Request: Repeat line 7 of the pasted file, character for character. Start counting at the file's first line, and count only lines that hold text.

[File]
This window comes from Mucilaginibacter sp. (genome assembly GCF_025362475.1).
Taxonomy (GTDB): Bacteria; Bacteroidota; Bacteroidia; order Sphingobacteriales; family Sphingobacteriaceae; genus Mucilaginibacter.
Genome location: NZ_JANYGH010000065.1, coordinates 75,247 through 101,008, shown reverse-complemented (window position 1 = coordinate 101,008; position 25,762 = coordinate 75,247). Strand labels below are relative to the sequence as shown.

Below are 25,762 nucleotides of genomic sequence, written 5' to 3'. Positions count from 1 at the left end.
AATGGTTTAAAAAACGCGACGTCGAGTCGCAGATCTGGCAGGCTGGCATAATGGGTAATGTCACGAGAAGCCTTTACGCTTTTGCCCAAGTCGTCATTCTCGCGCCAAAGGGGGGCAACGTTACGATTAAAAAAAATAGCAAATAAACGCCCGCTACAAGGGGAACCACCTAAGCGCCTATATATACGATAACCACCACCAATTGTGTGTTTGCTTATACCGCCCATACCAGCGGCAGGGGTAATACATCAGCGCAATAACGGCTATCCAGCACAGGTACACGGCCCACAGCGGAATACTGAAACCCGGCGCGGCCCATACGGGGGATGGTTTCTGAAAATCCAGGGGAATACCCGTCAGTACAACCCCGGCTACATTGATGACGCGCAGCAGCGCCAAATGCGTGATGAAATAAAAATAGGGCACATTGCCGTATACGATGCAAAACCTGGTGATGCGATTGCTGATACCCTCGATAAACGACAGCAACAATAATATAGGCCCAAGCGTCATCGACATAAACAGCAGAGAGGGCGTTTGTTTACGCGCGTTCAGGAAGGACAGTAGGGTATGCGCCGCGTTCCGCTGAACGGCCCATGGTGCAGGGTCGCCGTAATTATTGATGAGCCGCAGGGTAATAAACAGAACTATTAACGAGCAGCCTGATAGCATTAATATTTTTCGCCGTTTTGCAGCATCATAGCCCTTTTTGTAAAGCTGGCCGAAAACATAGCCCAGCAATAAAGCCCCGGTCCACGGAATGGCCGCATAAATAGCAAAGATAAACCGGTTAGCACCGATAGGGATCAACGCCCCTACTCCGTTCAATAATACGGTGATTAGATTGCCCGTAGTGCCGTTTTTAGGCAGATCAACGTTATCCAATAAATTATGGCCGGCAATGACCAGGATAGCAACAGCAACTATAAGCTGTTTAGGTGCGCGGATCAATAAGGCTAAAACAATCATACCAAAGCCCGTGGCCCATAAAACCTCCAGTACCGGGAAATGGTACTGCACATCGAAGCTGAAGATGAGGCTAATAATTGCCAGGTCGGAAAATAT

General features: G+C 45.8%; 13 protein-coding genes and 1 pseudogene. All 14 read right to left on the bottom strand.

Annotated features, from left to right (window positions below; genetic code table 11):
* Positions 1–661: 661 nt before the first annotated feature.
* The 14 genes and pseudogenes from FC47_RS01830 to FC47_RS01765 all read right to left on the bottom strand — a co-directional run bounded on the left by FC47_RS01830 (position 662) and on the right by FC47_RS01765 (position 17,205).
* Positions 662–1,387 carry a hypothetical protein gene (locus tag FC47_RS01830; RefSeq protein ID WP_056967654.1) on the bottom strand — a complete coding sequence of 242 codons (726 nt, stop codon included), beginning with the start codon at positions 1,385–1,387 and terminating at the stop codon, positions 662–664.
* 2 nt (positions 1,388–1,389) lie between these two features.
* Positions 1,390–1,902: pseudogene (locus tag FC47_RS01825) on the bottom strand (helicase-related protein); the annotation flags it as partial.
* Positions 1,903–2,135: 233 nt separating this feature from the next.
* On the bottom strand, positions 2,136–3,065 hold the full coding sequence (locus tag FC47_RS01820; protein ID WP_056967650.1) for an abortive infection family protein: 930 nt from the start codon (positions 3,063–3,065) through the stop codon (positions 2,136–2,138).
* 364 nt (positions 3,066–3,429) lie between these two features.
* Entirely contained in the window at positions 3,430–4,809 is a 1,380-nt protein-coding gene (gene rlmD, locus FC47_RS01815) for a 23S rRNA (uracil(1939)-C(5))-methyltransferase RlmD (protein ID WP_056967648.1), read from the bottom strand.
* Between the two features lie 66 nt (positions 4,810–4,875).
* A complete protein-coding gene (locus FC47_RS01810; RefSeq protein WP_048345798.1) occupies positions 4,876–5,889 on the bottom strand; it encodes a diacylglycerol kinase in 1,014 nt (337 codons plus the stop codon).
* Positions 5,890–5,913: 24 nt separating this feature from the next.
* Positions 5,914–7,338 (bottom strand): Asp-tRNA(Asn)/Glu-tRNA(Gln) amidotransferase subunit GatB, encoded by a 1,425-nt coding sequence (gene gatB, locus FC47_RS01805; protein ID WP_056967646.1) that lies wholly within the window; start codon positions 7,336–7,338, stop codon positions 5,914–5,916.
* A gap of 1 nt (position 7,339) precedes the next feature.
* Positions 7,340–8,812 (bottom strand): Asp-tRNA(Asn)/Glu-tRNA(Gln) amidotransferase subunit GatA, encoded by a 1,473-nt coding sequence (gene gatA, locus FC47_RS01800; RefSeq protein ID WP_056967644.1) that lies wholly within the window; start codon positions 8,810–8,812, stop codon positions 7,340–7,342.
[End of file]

Annotated features, from left to right (window positions below; genetic code table 11):